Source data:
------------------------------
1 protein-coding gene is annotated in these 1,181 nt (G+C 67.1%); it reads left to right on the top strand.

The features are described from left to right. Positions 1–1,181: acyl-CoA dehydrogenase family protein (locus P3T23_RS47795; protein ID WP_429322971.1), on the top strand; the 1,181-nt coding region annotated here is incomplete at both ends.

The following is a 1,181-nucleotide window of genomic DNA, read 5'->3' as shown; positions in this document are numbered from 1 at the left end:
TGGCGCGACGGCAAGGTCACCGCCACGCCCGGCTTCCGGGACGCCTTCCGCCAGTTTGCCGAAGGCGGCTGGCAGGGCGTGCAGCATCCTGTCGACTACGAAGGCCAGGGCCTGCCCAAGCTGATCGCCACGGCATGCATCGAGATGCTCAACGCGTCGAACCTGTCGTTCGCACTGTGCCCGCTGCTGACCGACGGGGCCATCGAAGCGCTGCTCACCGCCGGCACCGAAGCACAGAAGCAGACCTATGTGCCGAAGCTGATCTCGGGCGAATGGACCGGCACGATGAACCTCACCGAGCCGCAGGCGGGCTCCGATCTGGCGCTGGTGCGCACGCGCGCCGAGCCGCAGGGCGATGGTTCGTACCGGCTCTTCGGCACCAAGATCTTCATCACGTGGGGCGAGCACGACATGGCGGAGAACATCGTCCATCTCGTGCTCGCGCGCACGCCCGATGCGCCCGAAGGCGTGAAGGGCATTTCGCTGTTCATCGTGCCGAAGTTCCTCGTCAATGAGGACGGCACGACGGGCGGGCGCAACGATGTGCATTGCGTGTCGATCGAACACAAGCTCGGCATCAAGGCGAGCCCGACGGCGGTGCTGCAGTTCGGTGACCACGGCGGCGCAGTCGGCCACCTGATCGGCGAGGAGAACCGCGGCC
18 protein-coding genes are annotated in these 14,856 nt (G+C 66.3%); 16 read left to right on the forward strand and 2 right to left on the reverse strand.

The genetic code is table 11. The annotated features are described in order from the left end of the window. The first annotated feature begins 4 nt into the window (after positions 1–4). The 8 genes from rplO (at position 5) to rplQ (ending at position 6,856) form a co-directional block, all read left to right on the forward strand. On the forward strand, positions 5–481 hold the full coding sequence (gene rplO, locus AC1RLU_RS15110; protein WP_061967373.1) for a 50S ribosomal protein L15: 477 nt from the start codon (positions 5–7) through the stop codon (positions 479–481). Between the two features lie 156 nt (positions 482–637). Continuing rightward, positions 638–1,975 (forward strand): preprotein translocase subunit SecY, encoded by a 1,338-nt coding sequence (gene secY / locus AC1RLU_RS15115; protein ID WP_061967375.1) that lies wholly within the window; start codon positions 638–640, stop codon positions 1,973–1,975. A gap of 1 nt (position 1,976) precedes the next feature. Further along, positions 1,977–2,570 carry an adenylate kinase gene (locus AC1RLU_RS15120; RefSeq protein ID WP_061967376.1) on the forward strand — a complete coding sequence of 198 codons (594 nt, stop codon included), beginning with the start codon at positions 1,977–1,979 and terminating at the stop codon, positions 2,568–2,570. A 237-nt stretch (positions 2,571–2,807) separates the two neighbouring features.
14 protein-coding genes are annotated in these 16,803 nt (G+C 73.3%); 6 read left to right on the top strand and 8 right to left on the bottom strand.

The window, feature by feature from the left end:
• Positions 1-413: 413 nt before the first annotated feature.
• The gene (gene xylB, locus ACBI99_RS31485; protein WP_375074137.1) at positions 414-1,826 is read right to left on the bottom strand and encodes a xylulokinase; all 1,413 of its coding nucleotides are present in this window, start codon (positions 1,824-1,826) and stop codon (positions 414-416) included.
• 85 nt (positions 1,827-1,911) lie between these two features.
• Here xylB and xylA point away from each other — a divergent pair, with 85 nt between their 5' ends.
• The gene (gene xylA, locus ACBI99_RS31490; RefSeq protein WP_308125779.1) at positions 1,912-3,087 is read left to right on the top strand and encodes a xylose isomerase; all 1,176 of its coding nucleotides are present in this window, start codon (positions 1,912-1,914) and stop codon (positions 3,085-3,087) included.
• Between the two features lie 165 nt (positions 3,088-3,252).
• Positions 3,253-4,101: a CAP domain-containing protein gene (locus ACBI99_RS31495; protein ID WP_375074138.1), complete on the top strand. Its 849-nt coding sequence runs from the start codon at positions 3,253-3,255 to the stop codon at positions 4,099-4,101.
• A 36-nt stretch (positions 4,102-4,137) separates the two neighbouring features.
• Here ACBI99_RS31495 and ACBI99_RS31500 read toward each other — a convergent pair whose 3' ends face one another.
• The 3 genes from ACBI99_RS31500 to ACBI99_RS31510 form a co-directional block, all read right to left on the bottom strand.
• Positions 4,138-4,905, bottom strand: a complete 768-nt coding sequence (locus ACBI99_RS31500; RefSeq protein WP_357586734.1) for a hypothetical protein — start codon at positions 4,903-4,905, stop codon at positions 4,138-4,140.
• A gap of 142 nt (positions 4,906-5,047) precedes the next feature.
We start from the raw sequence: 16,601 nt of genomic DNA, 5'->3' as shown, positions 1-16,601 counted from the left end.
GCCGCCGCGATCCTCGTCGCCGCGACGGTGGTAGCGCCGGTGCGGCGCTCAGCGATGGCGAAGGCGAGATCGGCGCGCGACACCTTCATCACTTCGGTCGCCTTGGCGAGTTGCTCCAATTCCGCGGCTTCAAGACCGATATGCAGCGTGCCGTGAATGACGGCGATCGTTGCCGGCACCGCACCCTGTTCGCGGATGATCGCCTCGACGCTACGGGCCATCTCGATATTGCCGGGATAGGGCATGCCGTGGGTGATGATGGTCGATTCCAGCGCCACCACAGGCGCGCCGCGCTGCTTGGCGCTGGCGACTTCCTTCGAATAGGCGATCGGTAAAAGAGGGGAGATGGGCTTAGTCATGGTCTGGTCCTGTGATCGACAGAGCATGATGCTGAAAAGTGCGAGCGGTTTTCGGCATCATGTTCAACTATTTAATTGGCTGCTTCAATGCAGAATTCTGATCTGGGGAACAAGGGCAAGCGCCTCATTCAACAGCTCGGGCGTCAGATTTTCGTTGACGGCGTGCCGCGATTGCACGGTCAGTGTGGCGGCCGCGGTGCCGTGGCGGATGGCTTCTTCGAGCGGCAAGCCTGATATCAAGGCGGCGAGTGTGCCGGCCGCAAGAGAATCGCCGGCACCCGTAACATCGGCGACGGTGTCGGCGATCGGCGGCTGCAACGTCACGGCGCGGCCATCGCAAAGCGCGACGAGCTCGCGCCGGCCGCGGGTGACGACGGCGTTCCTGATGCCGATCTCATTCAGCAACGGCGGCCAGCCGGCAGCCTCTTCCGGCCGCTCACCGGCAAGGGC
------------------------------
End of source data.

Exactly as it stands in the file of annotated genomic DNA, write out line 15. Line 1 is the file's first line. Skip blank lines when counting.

• Positions 3,253-4,101: a CAP domain-containing protein gene (locus ACBI99_RS31495; protein ID WP_375074138.1), complete on the top strand. Its 849-nt coding sequence runs from the start codon at positions 3,253-3,255 to the stop codon at positions 4,099-4,101.